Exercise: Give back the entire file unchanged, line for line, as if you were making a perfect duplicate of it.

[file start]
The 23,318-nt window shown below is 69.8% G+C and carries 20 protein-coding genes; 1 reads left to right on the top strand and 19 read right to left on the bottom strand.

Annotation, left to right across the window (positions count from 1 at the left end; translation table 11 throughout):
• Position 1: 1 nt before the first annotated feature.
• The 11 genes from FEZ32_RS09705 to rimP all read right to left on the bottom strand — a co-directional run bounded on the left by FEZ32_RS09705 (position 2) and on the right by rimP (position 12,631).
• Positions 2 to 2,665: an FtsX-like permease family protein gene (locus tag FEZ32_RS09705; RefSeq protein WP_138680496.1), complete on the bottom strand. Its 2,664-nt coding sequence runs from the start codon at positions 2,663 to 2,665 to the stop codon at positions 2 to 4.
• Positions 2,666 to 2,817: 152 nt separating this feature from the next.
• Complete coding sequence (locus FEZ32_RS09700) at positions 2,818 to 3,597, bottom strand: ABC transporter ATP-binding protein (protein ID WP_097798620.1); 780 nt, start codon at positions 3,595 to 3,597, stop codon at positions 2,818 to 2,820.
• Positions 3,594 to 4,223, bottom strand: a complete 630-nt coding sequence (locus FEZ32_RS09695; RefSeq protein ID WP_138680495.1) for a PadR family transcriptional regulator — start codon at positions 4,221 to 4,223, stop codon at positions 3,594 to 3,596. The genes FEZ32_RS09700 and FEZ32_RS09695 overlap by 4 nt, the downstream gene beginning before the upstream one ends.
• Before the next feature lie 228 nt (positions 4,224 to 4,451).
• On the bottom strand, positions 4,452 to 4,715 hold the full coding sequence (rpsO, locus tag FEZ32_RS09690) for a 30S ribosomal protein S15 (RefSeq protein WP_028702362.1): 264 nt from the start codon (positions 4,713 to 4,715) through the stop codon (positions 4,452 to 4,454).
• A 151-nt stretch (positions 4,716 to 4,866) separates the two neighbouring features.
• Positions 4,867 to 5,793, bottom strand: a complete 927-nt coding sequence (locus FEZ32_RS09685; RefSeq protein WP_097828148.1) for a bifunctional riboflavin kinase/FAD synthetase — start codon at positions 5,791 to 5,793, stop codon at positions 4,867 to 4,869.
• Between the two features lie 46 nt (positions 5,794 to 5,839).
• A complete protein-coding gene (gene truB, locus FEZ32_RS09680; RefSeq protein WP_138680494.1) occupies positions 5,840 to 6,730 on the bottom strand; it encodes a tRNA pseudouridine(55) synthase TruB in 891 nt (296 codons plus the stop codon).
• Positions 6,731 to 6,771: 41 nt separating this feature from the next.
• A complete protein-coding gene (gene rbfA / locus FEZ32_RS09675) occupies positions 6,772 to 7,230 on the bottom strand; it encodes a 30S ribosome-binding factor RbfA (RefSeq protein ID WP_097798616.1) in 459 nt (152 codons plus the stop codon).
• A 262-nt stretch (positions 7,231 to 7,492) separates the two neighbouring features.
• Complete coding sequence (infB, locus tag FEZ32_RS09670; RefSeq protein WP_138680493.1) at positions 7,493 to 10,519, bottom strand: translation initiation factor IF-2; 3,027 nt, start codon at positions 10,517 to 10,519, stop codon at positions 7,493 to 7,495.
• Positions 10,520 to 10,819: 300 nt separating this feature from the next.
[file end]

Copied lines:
The 23,318-nt window shown below is 69.8% G+C and carries 20 protein-coding genes; 1 reads left to right on the top strand and 19 read right to left on the bottom strand.

Annotation, left to right across the window (positions count from 1 at the left end; translation table 11 throughout):
• Position 1: 1 nt before the first annotated feature.
• The 11 genes from FEZ32_RS09705 to rimP all read right to left on the bottom strand — a co-directional run bounded on the left by FEZ32_RS09705 (position 2) and on the right by rimP (position 12,631).
• Positions 2 to 2,665: an FtsX-like permease family protein gene (locus tag FEZ32_RS09705; RefSeq protein WP_138680496.1), complete on the bottom strand. Its 2,664-nt coding sequence runs from the start codon at positions 2,663 to 2,665 to the stop codon at positions 2 to 4.
• Positions 2,666 to 2,817: 152 nt separating this feature from the next.
• Complete coding sequence (locus FEZ32_RS09700) at positions 2,818 to 3,597, bottom strand: ABC transporter ATP-binding protein (protein ID WP_097798620.1); 780 nt, start codon at positions 3,595 to 3,597, stop codon at positions 2,818 to 2,820.
• Positions 3,594 to 4,223, bottom strand: a complete 630-nt coding sequence (locus FEZ32_RS09695; RefSeq protein ID WP_138680495.1) for a PadR family transcriptional regulator — start codon at positions 4,221 to 4,223, stop codon at positions 3,594 to 3,596. The genes FEZ32_RS09700 and FEZ32_RS09695 overlap by 4 nt, the downstream gene beginning before the upstream one ends.
• Before the next feature lie 228 nt (positions 4,224 to 4,451).
• On the bottom strand, positions 4,452 to 4,715 hold the full coding sequence (rpsO, locus tag FEZ32_RS09690) for a 30S ribosomal protein S15 (RefSeq protein WP_028702362.1): 264 nt from the start codon (positions 4,713 to 4,715) through the stop codon (positions 4,452 to 4,454).
• A 151-nt stretch (positions 4,716 to 4,866) separates the two neighbouring features.
• Positions 4,867 to 5,793, bottom strand: a complete 927-nt coding sequence (locus FEZ32_RS09685; RefSeq protein WP_097828148.1) for a bifunctional riboflavin kinase/FAD synthetase — start codon at positions 5,791 to 5,793, stop codon at positions 4,867 to 4,869.
• Between the two features lie 46 nt (positions 5,794 to 5,839).
• A complete protein-coding gene (gene truB, locus FEZ32_RS09680; RefSeq protein WP_138680494.1) occupies positions 5,840 to 6,730 on the bottom strand; it encodes a tRNA pseudouridine(55) synthase TruB in 891 nt (296 codons plus the stop codon).
• Positions 6,731 to 6,771: 41 nt separating this feature from the next.
• A complete protein-coding gene (gene rbfA / locus FEZ32_RS09675) occupies positions 6,772 to 7,230 on the bottom strand; it encodes a 30S ribosome-binding factor RbfA (RefSeq protein ID WP_097798616.1) in 459 nt (152 codons plus the stop codon).
• A 262-nt stretch (positions 7,231 to 7,492) separates the two neighbouring features.
• Complete coding sequence (infB, locus tag FEZ32_RS09670; RefSeq protein WP_138680493.1) at positions 7,493 to 10,519, bottom strand: translation initiation factor IF-2; 3,027 nt, start codon at positions 10,517 to 10,519, stop codon at positions 7,493 to 7,495.
• Positions 10,520 to 10,819: 300 nt separating this feature from the next.